The Frontal Cortex

Proust Was A Neuroscientist

So my book, Proust Was A Neuroscientist, is now shipping from Amazon and Barnes and Noble. It might even be in your local bookstore. I’ll do my best not to turn this blog into an orgy of self-promotion, but feel free to check out some of the early blurbs (from Oliver Sacks, Joe Ledoux, Antonio Damasio and others) and nice reviews. And stay tuned for news about the book tour, which begins in November…

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Comments

  1. #1 Dave Munger
    October 16, 2007

    Congratulations!

  2. #2 Zeke Templin
    October 16, 2007

    Congratulations Jonah! I pre-ordered my copy from Amazon many months ago and can’t wait to read it.

  3. #3 Steve Silberman
    October 16, 2007

    Mazel tov, Jonah! It’s a wonderful book — one of the most quietly provocative and well-written books I’ve read in the last couple of years.

  4. #4 John Brown
    October 17, 2007

    I have not read the book yet. I certainly will. There is a tradition in finding connections in diverse fields, therefore this contribution is most welcome. Professor Arnold Weinstein, of the Brown University, for example, has lectured upon “Using Literature to Understand the Human Side of Medicine”. I suspect there are many similar examples. Finding connections from seemingly diverse fields is a function of the creative process. If more neurologist were grounded in literature, it seems certain such insights would be more common. The question that come to mind is what is knowledge? And what can be inferred from it. Clearly, science had not as yet, paralleled the insights that can be draw from a proper interpretation of the literature of Proust, or much earlier writers and thinkers. As well, this begs the question, “is there anything new in heaven or earth”. Therefore, so it seems to me, the importance of a truly liberal education is an important key the kind of insight that Johan Lehrers’ scholarship has achieved. I believe he has pointed a way, for many of us, to a truer understanding and insight into any field of endeavor. There are lessons to be learned here. Finally, do we have the “courage” to learn them?

  5. #5 Peggy
    October 18, 2007

    If Oliver Sacks says it’s good, then it must be. I revere him; he’s a great scientist and an even better writer. Please come to Seattle on your book tour (Town Hall or the University of Washington would be good venues). I will try and get my bookclub (we are an eclectic group) to read your book, and will read it whether or not my fellow members agree to dive in.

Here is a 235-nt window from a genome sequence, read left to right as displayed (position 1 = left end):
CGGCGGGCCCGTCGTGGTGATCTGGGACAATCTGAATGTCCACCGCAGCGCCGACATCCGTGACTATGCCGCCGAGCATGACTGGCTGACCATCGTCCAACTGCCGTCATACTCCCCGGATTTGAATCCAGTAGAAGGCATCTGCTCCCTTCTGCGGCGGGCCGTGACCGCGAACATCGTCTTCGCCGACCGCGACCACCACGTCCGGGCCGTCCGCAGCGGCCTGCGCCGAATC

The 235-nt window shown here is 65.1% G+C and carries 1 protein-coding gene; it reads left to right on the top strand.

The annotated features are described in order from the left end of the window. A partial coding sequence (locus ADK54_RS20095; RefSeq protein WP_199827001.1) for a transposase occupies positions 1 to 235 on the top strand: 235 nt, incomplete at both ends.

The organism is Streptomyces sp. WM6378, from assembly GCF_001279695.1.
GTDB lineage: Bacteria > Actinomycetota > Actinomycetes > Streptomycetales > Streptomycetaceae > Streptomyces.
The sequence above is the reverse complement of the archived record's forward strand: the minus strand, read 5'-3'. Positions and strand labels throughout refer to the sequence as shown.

6. #6 Kare Anderson
    October 18, 2007

    After finding this blog I bought your book, read it non-styop on a flight and was so enthused (fascinating, understandable and of interest to many kinds of people) that i convinced our book group to discuss it in Nov.
    No I am not Jonah’s mom – just a former journalist with a lifelong fascination in mind, behavior, creativity

    Kudos to you!

  7. #7 Jonah
    October 18, 2007

    Thank you very much for all the kind words and support. It means a lot. As you can probably imagine, the weeks before a book comes out are a very anxious time for me – I’ve been waking up in lots of cold sweats – so it’s so nice to hear nice things. Thanks.

  8. #8 Ned Calder
    October 19, 2007

    This book is a rare gem! It was a pleasure to read for both the content and Jonah’s masterful use of language; a paragon for all those interested it writing for the ‘third culture’.

    Might I suggest somewhere along the Charles River, half-way between MIT and Harvard, as an appropriate (and self-serving), stop for the book tour!

  9. #9 Ted
    October 19, 2007

    Jonah – The book is lovely – learned, insightful, and accessible, I enjoyed it tremendously. What an accomplishment!

  10. #10 Bettina
    October 30, 2007

    Hi Jonah, I read a review of your book in the LA Times and do plan to read your book now. What I wanted to comment upon is the great quote in the review as to your commentary about Igor Stravinsky. I believe what is quoted from your book is as follows,”…Stravinsky’s insight was that what the audience really wanted was to be denied what it wanted.” I work in movie and TV development, screenwriting and teaching and am currently writing a piece about metaphorical imagery in movies. What resonated for me about this quote is that this idea of denying the audience indeed carries tremendous psychological truth for viewers where this is translated into films. Coming across your quote was really perfect and germane to what I am grappling with in understanding visual metaphor in film. What do you think?

  11. #11 Shelia
    December 28, 2010

    Agreed, very well written and can’t wait for the second half.

  12. #12 Georgina
    January 2, 2011

    I have Tweeted this, I will keep a eye on your other posts using my rss feeder. Its holiday time have you tried a Ibiza? if so where did you stay

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